Wednesday, January 20, 2016

Good Grains and the Critical Mom

Our German friends used to tell us only two starches would work at any well-rounded meal: parboiled white rice or potatoes. Or bread. But I go to all the places the German ladies don't go. When we lived in Bavaria, I always shopped at Norma, the supermarket that had the freshest vegetables. A German friend, unwilling to mingle with non-Bavarians (she made an exception for me) would only go to Tengelmann, which has more expensive vegetables and classier butter. My husband and I got a kick out of revealing to her that all the vegetable dishes at her favorite Italian restaurant came from Norma: we'd seen the chef there buying in bulk. She continued to order the same dishes at the Italian place, but has yet to stick a toe in Norma.
If she comes to visit, I'm going to drag her to the local Turkish grocery, where you can buy four or five different kinds of bulgur.  And here's how you cook this affordable and highly nutritious grain:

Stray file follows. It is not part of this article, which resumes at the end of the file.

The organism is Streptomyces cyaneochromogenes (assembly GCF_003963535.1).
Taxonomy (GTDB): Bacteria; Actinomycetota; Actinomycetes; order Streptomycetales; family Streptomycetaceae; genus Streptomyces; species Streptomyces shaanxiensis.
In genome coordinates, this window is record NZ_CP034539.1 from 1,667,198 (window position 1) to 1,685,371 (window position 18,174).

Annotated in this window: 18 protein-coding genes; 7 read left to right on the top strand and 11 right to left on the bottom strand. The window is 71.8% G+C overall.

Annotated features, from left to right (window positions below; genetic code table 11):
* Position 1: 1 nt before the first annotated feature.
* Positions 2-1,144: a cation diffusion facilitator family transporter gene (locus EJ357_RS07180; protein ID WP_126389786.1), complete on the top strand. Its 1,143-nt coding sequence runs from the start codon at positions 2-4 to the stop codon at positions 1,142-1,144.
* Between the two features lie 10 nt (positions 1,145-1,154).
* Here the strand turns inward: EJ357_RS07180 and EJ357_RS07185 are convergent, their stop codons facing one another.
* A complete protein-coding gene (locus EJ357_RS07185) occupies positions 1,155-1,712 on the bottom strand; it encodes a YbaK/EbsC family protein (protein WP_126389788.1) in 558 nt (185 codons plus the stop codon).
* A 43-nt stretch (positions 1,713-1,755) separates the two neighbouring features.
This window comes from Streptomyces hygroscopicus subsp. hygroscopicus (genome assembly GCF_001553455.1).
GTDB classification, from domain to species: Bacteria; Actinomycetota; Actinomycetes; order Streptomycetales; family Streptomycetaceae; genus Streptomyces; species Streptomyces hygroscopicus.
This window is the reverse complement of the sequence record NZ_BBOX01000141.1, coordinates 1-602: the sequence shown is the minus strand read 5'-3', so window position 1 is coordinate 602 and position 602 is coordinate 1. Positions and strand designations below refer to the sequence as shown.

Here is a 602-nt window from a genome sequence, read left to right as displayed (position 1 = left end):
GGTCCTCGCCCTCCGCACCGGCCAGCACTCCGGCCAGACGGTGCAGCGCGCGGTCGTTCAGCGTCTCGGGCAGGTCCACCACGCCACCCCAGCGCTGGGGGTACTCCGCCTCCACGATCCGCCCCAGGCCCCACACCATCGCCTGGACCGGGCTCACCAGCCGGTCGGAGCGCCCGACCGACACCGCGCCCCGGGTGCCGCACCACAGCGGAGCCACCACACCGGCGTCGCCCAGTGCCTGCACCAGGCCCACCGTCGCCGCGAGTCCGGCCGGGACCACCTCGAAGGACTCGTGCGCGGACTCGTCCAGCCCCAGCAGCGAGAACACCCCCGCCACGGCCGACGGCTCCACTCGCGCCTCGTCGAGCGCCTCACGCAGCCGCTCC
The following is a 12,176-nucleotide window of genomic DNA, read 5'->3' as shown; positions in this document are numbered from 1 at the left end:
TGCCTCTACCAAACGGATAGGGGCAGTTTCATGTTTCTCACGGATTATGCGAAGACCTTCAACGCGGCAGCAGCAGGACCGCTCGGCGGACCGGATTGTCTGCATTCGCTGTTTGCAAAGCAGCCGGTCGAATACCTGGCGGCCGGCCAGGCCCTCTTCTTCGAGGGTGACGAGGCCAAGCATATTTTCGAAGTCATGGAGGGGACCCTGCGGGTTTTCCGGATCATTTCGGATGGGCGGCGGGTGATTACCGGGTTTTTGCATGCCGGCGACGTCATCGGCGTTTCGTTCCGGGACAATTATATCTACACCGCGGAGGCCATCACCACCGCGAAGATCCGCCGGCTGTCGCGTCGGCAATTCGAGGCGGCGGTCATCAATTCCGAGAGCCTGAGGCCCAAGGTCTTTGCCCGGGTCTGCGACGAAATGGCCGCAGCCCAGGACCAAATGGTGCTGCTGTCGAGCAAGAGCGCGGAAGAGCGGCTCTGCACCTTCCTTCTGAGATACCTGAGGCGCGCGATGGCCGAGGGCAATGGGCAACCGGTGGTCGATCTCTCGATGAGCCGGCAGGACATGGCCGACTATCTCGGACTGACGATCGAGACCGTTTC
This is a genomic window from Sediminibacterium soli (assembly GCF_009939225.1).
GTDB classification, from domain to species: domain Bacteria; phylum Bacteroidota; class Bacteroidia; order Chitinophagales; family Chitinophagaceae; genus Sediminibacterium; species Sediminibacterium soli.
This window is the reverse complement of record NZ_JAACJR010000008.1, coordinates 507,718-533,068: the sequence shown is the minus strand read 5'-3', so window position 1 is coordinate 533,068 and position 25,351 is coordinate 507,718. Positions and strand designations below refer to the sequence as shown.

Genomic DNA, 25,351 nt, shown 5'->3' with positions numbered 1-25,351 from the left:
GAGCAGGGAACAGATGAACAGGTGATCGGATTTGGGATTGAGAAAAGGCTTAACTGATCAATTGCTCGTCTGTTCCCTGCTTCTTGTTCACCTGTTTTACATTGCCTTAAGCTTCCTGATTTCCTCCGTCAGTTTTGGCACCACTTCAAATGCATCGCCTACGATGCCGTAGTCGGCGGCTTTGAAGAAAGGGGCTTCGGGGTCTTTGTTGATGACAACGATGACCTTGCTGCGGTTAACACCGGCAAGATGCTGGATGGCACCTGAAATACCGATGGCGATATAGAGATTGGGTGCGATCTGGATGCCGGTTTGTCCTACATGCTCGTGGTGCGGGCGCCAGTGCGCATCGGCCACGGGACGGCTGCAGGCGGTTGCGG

(1) Rinse portion (a large coffee mug full will suffice for two adults) in a sieve briefly. Drain. Set aside. Heat olive oil--about two tablespoons--in a pan on the stove. Dice onions--garlic, too--peppers, if you're feeling adventurous--and sauté for a bit; when the onions are transparent and the peppers soft, add the bulgur and stir, toasting it lightly. Meanwhile, boil water and pour a mugful or two of instant chicken broth into the bulgur. A bit more if you like. Lower heat. Stir. Eat when soft, and when all the water is absorbed. You can also add frozen peas to this. 

(2) And here's another great, affordable grain: Kasha, or buckwheat groats. If you're lucky, you might find these in the bio section of Edeka--otherwise, try the local Russian supermarket. Kasha can be cooked like rice: approximately double the water to the Kasha. I don't rinse Kasha, though I do rinse bulgur and rice. Cooking method:

Put the Kasha in a pot; add a bit of salt, and pour twice the amount of boiling water in. Stir and let boil, then lower heat and stir and simmer until all water is absorbed. You can have this very plain, adding a little butter, or you can sauté onions and peppers on the side and put them in later. You can also melt a slice of Gouda cheese or Cheddar cheese over bulgur or kasha for a healthy, delicious, and most inexpensive meal.

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